Upon the urging of TCTA and other stakeholders, TEA announced July 23 that it will seek an additional pilot year to allow for “refinement” of the proposed new teacher evaluation system, effectively pushing full implementation back one year.

In a letter to U.S. Secretary of Education Arne Duncan, Texas Commissioner of Education Michael Williams asked for an extension of Texas’ NCLB waiver — the waiver he accepted under the condition that Texas develop a new system that ties student growth on state standardized tests to teacher evaluation.

The letter also notified Duncan that Texas would add a year to the pilot program for the evaluation systems. That would mean they would be piloted in certain school districts and charter schools in both the 2014-15 and 2015-16 school years, with full implementation set for 2016-17.

TCTA urged delay of new system

TCTA welcomed the news from TEA after having repeatedly urged both the commissioner and the Legislature to take such action.

TCTA’s May 2014 testimony before the Texas House Public Education Committee included a list of reasons that the new system is problematic and likely to be challenged. Included on that list was the unrealistic timeline for implementation.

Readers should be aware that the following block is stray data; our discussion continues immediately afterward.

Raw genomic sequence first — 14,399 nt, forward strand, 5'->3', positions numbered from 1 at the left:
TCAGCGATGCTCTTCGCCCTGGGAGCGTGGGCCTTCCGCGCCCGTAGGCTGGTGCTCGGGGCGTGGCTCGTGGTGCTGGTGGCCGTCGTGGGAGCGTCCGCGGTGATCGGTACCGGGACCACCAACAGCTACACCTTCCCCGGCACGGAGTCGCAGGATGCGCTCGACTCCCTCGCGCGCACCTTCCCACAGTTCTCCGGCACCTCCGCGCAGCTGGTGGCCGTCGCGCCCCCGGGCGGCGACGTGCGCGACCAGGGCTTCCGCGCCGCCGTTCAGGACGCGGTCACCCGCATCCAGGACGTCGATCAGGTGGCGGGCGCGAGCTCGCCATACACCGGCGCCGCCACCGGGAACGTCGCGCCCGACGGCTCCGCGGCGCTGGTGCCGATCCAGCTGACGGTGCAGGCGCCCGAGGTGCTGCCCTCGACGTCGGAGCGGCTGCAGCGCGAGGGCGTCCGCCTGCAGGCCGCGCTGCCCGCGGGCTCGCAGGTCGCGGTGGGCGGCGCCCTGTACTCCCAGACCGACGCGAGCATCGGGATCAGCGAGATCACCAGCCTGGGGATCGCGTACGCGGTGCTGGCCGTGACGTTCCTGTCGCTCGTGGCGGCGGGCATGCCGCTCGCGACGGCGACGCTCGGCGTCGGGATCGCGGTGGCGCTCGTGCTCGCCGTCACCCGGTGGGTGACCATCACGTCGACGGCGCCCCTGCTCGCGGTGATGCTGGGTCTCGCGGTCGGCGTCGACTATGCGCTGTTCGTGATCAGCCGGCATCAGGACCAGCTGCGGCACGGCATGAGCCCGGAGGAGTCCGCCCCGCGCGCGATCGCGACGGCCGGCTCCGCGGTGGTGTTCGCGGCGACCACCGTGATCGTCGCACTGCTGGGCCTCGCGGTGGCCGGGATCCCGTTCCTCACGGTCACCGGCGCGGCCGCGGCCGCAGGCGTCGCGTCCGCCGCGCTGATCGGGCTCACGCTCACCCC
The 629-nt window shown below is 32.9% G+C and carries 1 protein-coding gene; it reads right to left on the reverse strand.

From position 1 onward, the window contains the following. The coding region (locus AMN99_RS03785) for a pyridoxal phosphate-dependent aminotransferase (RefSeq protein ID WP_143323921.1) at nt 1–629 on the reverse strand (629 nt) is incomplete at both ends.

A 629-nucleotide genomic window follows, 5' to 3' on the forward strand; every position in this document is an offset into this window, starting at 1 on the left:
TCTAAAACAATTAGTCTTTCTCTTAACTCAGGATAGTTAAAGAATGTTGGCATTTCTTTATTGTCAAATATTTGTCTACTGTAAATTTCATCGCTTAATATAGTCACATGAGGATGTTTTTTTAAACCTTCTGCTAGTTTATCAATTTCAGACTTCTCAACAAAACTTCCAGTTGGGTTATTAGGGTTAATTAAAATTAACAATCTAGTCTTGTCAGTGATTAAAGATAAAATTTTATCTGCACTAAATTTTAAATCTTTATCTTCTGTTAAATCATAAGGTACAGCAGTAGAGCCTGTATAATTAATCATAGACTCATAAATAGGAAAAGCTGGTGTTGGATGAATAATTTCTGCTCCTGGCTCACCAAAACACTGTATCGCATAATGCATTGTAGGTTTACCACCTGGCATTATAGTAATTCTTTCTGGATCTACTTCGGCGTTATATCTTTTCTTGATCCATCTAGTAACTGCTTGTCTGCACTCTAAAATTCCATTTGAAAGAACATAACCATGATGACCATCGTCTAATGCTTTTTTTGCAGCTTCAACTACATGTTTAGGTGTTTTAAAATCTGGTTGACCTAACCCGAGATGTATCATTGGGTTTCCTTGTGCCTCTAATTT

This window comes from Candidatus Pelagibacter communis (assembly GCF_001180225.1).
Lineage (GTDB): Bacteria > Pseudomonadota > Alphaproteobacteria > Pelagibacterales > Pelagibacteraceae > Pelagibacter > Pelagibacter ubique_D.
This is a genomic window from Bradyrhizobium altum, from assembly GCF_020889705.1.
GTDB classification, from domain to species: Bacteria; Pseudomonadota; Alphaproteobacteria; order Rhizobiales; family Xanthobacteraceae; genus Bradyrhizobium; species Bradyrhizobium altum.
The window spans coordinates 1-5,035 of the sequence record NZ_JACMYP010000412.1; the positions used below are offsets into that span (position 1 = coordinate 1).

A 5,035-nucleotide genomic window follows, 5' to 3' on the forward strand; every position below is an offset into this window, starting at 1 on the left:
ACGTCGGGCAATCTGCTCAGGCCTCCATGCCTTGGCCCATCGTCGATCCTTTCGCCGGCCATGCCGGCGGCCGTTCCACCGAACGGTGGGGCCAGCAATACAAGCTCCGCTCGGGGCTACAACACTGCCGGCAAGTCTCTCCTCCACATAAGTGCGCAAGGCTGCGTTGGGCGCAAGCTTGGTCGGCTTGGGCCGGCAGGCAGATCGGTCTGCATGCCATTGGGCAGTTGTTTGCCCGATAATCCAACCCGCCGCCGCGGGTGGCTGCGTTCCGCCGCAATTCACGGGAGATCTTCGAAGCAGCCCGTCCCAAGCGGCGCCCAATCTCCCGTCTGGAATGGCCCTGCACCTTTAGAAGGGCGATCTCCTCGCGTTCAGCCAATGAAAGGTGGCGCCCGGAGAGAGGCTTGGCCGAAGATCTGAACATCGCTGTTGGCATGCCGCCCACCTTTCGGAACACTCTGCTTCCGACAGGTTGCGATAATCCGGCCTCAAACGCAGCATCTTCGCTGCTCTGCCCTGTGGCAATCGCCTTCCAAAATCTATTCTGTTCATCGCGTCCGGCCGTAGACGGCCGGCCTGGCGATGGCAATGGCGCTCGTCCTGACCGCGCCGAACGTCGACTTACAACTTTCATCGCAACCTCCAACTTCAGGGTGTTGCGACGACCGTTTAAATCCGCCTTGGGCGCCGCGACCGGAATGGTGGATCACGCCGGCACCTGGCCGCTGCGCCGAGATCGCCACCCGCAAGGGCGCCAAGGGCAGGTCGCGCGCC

TCTA noted in that testimony that, even though the new system was originally scheduled to be fully implemented in 2015-16, TEA had acknowledged that the value-added data for the pilot schools would not be available until September 2015.

“This not only puts legislators in the position of having to consider a change to state law before they see final pilot data, but it also makes it impossible to analyze the pilot data problems with the proposed teacher evaluation system and make needed changes to the system before full statewide implementation is set to begin,” said TCTA’s Holly Eaton, who gave the testimony.

Eaton called on legislators to delay making changes to state law that are needed to implement the new system and to send TEA back to the negotiating table with USDE to gain more flexibility in the teacher evaluation requirements like other states have done.